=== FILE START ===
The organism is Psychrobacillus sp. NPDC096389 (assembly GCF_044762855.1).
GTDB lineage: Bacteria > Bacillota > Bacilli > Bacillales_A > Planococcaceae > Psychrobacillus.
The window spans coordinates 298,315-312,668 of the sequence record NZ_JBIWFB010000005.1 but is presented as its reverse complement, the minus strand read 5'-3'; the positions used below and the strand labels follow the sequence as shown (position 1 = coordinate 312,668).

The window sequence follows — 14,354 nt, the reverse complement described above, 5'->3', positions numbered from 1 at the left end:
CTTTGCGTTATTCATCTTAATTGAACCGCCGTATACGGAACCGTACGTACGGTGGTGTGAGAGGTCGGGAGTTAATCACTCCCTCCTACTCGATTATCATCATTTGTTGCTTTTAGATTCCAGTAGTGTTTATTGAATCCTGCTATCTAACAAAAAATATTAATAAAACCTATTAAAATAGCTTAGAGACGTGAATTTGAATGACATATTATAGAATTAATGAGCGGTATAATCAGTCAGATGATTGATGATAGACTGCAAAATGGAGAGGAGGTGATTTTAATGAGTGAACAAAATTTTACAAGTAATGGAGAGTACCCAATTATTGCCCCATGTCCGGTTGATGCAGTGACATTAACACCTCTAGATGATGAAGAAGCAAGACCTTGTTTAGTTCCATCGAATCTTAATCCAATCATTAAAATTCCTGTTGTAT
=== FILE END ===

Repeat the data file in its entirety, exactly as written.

The organism is Psychrobacillus sp. NPDC096389 (assembly GCF_044762855.1).
GTDB lineage: Bacteria > Bacillota > Bacilli > Bacillales_A > Planococcaceae > Psychrobacillus.
The window spans coordinates 298,315-312,668 of the sequence record NZ_JBIWFB010000005.1 but is presented as its reverse complement, the minus strand read 5'-3'; the positions used below and the strand labels follow the sequence as shown (position 1 = coordinate 312,668).

The window sequence follows — 14,354 nt, the reverse complement described above, 5'->3', positions numbered from 1 at the left end:
CTTTGCGTTATTCATCTTAATTGAACCGCCGTATACGGAACCGTACGTACGGTGGTGTGAGAGGTCGGGAGTTAATCACTCCCTCCTACTCGATTATCATCATTTGTTGCTTTTAGATTCCAGTAGTGTTTATTGAATCCTGCTATCTAACAAAAAATATTAATAAAACCTATTAAAATAGCTTAGAGACGTGAATTTGAATGACATATTATAGAATTAATGAGCGGTATAATCAGTCAGATGATTGATGATAGACTGCAAAATGGAGAGGAGGTGATTTTAATGAGTGAACAAAATTTTACAAGTAATGGAGAGTACCCAATTATTGCCCCATGTCCGGTTGATGCAGTGACATTAACACCTCTAGATGATGAAGAAGCAAGACCTTGTTTAGTTCCATCGAATCTTAATCCAATCATTAAAATTCCTGTTGTAT